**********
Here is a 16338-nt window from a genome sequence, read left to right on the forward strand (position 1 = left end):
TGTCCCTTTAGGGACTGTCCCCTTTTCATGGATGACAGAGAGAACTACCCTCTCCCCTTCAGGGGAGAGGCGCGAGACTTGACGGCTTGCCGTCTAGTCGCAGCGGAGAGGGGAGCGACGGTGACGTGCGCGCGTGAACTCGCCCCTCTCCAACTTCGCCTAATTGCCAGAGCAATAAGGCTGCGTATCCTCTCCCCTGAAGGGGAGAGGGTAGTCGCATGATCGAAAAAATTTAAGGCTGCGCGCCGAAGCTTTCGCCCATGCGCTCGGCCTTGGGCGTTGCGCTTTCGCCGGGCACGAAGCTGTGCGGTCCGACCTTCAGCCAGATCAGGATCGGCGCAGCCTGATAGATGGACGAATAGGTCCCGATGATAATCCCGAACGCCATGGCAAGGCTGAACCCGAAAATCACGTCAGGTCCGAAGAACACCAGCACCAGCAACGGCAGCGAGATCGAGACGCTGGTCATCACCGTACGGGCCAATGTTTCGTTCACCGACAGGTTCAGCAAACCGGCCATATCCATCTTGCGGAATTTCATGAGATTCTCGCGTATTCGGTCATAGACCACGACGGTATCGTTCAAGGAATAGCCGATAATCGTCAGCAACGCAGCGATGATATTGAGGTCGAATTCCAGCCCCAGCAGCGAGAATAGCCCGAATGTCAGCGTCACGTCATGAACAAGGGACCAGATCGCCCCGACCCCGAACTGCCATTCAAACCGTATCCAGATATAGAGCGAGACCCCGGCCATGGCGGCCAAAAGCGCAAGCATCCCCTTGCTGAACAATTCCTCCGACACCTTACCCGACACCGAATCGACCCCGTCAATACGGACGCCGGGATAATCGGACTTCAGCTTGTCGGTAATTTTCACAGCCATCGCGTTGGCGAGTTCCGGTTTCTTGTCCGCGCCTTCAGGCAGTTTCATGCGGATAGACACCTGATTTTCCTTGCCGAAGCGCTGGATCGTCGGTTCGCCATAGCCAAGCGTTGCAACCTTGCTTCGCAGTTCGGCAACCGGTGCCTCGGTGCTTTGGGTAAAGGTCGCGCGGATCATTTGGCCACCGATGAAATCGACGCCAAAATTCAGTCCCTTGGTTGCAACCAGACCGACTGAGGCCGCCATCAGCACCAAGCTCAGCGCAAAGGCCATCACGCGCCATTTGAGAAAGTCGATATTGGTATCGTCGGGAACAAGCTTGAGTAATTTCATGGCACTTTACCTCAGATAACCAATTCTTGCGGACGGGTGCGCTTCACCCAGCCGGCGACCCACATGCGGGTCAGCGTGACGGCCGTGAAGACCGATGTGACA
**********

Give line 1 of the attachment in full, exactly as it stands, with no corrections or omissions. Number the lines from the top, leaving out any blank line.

Here is a 16338-nt window from a genome sequence, read left to right on the forward strand (position 1 = left end):